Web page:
David Rumsey Historical Map Collection focuses on 18th and 19th century North and South American cartographic materials and includes atlases, globes, school geographies, maritime charts, and a variety of separate maps including pocket, wall, and manuscript maps.
A collection of historical fire insurance maps from the Sanborn Map Company. In the Geo edition, you can browse to locations or search by address and GPS coordinates. Provides detailed information about New York and New Jersey locations. Details include information such as street names, street and sidewalk widths, property boundaries, building use, the size and shape and construction materials, and much more. Textual information includes construction details, ownership and building use.
Mapping Inequality introduces viewer to the records of the Home Owners' Loan Corporation on a scale that is unprecedented. Here you can browse more than 150 interactive maps and thousands of "area descriptions." These materials afford an extraordinary view of the contours of wealth and racial inequality in Depression-era American cities and insights into discriminatory policies and practices that so profoundly shaped cities that we feel their legacy to this day.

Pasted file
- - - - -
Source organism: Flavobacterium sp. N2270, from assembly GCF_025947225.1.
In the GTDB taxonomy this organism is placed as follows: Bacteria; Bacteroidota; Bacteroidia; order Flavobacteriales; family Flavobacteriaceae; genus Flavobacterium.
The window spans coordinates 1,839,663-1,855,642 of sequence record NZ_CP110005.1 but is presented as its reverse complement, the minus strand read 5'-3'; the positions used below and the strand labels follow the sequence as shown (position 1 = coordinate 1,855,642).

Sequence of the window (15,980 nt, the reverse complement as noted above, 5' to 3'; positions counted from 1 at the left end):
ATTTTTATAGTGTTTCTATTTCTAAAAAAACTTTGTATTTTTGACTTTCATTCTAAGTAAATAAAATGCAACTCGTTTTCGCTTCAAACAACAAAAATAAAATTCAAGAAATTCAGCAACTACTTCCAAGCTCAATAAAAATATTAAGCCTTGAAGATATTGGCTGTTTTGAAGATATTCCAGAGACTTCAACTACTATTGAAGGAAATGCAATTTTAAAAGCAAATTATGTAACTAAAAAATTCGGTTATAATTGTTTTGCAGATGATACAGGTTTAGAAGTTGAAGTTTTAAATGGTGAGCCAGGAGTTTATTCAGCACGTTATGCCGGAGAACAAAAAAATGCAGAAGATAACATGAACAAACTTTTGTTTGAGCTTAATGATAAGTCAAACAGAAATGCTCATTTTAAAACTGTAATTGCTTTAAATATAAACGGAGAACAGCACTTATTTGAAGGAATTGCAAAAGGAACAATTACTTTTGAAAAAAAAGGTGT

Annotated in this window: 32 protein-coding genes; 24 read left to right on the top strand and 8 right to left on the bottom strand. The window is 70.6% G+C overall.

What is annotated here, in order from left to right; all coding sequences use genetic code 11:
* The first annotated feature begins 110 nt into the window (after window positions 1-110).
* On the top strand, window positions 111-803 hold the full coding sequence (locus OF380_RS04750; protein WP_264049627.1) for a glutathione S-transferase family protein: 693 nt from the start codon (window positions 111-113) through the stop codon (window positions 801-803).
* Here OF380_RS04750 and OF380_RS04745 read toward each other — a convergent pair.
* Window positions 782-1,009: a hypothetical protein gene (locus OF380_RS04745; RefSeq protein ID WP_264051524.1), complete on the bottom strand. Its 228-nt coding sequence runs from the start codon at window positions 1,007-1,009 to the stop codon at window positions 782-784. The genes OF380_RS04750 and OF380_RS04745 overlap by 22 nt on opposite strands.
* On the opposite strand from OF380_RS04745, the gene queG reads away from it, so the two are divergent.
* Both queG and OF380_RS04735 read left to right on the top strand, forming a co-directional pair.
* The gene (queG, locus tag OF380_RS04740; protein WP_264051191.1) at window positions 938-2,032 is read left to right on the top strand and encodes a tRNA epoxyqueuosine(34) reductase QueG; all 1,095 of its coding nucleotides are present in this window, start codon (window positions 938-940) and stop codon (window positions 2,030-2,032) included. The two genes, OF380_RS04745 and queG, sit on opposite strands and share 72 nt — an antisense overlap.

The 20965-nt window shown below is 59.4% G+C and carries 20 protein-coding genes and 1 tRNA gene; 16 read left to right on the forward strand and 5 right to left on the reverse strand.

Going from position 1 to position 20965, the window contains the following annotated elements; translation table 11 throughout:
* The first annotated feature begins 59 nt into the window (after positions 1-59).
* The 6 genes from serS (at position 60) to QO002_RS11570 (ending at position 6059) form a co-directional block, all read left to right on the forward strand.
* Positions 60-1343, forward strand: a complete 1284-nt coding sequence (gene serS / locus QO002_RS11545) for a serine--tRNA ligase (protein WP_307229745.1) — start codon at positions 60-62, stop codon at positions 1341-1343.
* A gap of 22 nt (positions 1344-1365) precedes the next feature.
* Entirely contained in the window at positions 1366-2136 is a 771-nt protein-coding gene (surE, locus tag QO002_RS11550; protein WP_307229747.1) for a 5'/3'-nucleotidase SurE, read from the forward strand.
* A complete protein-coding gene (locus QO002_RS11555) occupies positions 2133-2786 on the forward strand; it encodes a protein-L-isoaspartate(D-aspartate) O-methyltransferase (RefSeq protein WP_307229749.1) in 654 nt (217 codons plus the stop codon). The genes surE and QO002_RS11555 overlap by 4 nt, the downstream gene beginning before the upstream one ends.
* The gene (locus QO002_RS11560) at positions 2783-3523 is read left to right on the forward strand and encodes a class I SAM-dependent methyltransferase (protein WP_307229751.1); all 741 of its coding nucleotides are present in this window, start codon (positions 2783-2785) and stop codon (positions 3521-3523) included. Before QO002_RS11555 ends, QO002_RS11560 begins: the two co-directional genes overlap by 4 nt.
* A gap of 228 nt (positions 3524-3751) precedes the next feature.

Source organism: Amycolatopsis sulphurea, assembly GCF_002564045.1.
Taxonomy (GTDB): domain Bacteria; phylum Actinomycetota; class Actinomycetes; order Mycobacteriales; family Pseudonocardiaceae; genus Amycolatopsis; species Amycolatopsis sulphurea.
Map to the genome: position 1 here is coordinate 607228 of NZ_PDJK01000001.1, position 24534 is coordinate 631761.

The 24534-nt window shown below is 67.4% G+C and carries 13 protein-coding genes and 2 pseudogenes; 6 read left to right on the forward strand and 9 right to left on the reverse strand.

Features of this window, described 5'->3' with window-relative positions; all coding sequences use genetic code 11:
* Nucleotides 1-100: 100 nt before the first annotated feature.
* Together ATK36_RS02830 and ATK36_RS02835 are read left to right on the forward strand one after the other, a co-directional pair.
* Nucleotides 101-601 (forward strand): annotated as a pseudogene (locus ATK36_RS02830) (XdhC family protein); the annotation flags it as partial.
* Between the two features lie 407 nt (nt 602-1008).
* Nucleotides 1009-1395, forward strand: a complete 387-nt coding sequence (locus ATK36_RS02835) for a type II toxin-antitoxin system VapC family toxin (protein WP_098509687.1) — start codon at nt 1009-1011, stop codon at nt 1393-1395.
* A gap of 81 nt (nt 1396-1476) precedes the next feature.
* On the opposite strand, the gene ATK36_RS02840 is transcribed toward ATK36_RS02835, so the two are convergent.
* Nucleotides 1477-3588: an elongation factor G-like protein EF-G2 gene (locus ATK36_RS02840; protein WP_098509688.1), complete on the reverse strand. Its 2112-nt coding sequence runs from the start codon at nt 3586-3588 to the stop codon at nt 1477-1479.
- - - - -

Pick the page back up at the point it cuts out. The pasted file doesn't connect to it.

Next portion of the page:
This tool digitally overlays historical maps from the NYPL's collections to match today's precise maps. You can browse already rectified maps.
Lionel Pincus and Princess Firyal Map Division/New York Public Library (NYPL): This is one of the world's premier map collections in terms of size, scope, unique holdings, diversity and intensity of use. Established in 1898, holdings include more than 433,000 sheet maps and 20,000 books and atlases published between the 15th and 21st centuries. The collections range from the global to the local scale and support the learning and research needs of a wide variety of users. Here are some local collections:
This is from a guide by GIS/Metadata Librarian Eric Glass that highlights resources available from the Columbia University Libraries as well as from other sources. "The effort here is to identify resources that are already in an acceptable format for use in a GIS application."
The National Historical Geographic Information System (NHGIS) provides population, housing, agricultural, and economic data, along with GIS-compatible boundary files, for geographic units in the United States from 1790 to the present.